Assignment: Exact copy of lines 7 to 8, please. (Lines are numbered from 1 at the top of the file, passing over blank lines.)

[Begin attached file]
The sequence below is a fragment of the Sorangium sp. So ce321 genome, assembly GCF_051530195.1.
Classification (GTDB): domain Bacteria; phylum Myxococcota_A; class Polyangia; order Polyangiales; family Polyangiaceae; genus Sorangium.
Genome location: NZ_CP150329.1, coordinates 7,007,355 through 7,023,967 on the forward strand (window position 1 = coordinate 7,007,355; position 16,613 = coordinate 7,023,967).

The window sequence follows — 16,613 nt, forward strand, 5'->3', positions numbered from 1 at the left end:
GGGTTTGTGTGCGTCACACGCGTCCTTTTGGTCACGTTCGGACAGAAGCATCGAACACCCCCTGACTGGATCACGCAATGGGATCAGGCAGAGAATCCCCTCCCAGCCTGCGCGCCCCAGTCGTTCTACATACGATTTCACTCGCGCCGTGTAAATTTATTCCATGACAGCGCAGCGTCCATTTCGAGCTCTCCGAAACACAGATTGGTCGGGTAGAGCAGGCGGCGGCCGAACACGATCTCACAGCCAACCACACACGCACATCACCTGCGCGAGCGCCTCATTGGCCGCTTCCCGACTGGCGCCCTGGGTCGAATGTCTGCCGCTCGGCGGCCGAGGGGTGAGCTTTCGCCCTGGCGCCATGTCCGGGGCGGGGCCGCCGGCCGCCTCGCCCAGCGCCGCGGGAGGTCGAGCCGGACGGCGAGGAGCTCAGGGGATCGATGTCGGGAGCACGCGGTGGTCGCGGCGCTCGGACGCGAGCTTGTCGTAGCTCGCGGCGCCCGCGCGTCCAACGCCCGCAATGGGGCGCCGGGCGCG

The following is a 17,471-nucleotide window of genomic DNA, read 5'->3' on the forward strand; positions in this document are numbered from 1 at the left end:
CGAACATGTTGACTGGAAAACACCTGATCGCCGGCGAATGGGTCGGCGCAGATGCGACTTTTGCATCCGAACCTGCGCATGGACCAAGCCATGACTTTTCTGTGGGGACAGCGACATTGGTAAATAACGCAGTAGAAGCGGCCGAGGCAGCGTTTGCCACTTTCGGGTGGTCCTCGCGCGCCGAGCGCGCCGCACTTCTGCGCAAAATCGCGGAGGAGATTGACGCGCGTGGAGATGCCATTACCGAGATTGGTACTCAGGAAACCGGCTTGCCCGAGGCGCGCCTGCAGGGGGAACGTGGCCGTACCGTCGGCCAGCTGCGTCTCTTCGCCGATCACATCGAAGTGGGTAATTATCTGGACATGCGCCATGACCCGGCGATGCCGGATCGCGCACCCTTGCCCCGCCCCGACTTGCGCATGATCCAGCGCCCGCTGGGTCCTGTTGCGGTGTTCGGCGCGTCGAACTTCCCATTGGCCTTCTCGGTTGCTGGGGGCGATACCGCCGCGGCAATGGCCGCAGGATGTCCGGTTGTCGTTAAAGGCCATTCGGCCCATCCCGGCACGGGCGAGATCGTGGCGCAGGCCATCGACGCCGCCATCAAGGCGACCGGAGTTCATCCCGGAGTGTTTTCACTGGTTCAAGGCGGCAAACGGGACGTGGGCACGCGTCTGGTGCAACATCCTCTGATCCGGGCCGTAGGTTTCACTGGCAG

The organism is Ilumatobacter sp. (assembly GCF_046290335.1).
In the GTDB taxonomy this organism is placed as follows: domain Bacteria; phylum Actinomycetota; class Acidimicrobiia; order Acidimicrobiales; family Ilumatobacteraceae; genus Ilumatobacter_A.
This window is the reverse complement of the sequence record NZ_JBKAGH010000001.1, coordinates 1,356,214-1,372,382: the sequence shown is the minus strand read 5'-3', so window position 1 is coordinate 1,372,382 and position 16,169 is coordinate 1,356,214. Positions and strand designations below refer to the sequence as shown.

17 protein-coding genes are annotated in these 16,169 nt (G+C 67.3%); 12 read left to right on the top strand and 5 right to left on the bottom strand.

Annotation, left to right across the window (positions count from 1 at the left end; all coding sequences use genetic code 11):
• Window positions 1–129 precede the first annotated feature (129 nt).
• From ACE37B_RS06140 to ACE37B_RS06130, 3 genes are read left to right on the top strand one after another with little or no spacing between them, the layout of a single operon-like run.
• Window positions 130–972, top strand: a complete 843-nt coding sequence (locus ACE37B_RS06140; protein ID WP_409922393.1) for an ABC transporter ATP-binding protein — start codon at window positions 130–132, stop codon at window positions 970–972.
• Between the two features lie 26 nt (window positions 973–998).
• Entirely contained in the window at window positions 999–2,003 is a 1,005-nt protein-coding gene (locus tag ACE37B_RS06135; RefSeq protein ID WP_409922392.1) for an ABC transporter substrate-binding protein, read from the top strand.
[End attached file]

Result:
CGAACATGTTGACTGGAAAACACCTGATCGCCGGCGAATGGGTCGGCGCAGATGCGACTTTTGCATCCGAACCTGCGCATGGACCAAGCCATGACTTTTCTGTGGGGACAGCGACATTGGTAAATAACGCAGTAGAAGCGGCCGAGGCAGCGTTTGCCACTTTCGGGTGGTCCTCGCGCGCCGAGCGCGCCGCACTTCTGCGCAAAATCGCGGAGGAGATTGACGCGCGTGGAGATGCCATTACCGAGATTGGTACTCAGGAAACCGGCTTGCCCGAGGCGCGCCTGCAGGGGGAACGTGGCCGTACCGTCGGCCAGCTGCGTCTCTTCGCCGATCACATCGAAGTGGGTAATTATCTGGACATGCGCCATGACCCGGCGATGCCGGATCGCGCACCCTTGCCCCGCCCCGACTTGCGCATGATCCAGCGCCCGCTGGGTCCTGTTGCGGTGTTCGGCGCGTCGAACTTCCCATTGGCCTTCTCGGTTGCTGGGGGCGATACCGCCGCGGCAATGGCCGCAGGATGTCCGGTTGTCGTTAAAGGCCATTCGGCCCATCCCGGCACGGGCGAGATCGTGGCGCAGGCCATCGACGCCGCCATCAAGGCGACCGGAGTTCATCCCGGAGTGTTTTCACTGGTTCAAGGCGGCAAACGGGACGTGGGCACGCGTCTGGTGCAACATCCTCTGATCCGGGCCGTAGGTTTCACTGGCAG

The organism is Ilumatobacter sp. (assembly GCF_046290335.1).